The Psychology of Money
Money is a powerful player in one’s psychological health.
BY: Brandi-Ann Uyemura
Think about how you perceive money. Do you view it as a way out, a solution to all of your problems? Or do you perceive it to be the opposite, as a devil that’s robbing you of a better life? If you said, “Yes” to either, you’re probably being ruled by your emotions rather than logic when it comes to your finances.
You may be unconsciously using money to feel better about yourself, cope with anxiety, control others, or your life. How can you know for sure? There are a few signs that can help you determine whether you’re using money to the detriment of your financial health. For example, are you in debt currently? Do you feel overwhelmed with managing your debt and try to avoid it, hide it from others and/or rationalize the debt you have? Do you feel better while shopping and worse once you’ve stopped? Do you use money to get what you need from others by buying them things or cutting them off financially? Money will never be the solution to your problems. It can temporarily abate worries directly related to money. For example, it can pay your bills and provide food and shelter for you and your kids. But it won’t bring you love, happiness or even security. Money becomes the problem when we believe it does.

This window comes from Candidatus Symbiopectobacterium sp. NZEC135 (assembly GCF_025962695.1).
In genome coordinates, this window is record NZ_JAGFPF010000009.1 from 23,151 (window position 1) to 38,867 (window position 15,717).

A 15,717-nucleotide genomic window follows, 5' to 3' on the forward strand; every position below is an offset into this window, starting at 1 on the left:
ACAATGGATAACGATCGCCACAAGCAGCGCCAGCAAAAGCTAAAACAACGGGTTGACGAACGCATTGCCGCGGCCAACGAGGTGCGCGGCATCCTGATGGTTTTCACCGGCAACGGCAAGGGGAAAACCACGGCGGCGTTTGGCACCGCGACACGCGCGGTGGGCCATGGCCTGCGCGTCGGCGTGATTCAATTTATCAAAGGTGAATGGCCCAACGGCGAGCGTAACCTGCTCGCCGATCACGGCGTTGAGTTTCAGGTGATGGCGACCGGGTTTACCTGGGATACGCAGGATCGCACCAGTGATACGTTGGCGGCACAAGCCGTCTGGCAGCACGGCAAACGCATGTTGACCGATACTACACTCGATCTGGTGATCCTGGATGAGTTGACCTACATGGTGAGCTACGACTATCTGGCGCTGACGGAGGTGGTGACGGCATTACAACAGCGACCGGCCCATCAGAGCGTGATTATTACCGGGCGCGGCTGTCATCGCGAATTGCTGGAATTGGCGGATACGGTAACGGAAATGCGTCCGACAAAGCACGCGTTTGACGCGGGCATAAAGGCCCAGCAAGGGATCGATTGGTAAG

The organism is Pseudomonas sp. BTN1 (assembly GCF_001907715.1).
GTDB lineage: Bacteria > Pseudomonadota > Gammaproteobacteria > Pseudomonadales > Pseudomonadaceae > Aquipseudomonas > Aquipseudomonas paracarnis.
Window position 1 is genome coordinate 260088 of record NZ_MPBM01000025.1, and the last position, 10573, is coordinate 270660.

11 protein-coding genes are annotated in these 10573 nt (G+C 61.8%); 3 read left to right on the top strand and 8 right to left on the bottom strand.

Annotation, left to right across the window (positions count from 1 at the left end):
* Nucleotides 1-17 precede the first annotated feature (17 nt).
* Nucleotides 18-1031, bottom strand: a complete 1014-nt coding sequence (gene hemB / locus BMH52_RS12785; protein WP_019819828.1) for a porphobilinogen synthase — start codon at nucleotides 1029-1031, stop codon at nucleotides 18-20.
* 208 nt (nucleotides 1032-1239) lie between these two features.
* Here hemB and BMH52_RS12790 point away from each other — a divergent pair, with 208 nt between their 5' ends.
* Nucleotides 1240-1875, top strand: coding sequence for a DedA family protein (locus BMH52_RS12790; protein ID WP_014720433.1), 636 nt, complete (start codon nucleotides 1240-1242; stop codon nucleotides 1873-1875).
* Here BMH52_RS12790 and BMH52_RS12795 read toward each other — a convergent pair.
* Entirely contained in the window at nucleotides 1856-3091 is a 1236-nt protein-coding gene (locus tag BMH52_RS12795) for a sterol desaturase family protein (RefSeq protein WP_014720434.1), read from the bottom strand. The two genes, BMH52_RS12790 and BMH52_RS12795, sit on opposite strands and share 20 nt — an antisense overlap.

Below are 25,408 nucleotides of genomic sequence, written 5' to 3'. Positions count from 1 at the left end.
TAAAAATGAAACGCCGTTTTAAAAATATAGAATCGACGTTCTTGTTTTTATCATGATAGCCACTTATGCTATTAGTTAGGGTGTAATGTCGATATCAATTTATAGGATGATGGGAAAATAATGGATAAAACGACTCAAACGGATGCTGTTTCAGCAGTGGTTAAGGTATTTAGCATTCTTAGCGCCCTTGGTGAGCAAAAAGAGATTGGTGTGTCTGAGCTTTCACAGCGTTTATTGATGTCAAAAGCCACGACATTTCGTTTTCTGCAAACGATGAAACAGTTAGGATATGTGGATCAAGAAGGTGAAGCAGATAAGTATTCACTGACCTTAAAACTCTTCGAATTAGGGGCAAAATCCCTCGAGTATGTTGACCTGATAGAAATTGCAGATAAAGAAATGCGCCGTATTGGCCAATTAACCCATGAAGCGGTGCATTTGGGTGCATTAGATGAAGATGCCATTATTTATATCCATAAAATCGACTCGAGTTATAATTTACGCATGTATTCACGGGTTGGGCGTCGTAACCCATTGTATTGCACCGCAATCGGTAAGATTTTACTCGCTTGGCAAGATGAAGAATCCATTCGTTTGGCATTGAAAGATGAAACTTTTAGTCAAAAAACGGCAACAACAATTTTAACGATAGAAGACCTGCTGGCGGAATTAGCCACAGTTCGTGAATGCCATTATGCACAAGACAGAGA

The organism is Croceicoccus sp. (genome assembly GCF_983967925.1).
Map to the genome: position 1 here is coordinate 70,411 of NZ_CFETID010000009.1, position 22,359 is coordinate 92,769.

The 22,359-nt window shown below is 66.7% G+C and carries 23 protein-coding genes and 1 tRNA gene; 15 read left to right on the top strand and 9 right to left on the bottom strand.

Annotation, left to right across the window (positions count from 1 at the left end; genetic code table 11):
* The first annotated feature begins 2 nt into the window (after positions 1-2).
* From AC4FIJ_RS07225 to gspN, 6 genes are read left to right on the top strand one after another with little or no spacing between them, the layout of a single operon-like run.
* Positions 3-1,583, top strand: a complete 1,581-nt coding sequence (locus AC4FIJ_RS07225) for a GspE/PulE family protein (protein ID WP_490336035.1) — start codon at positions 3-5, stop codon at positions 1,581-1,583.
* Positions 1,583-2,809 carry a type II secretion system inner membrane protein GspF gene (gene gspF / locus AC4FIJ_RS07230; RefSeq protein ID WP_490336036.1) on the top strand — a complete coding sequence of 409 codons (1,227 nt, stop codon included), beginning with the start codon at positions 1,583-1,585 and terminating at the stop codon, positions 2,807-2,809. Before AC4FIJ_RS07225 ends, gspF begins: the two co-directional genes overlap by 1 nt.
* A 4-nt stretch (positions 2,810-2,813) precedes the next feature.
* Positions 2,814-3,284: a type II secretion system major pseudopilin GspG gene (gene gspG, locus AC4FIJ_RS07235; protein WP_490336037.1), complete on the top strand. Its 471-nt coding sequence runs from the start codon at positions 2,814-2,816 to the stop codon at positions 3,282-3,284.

How do you know whether you’re concerns are realistic or are being controlled by your own issues with money?
The bad economy makes it difficult to determine whether your anxiety about and focus on money are realistic. After all, it is socially acceptable to worry about finances. Some of the things mentioned above could even seem understandable, reasonable even. The real sign that your emotional health is ruling your finances, however, is whether you’re continually living above and beyond your means and when you feel unable to seek help and/or participate in routine activities to manage and repair your financial situation.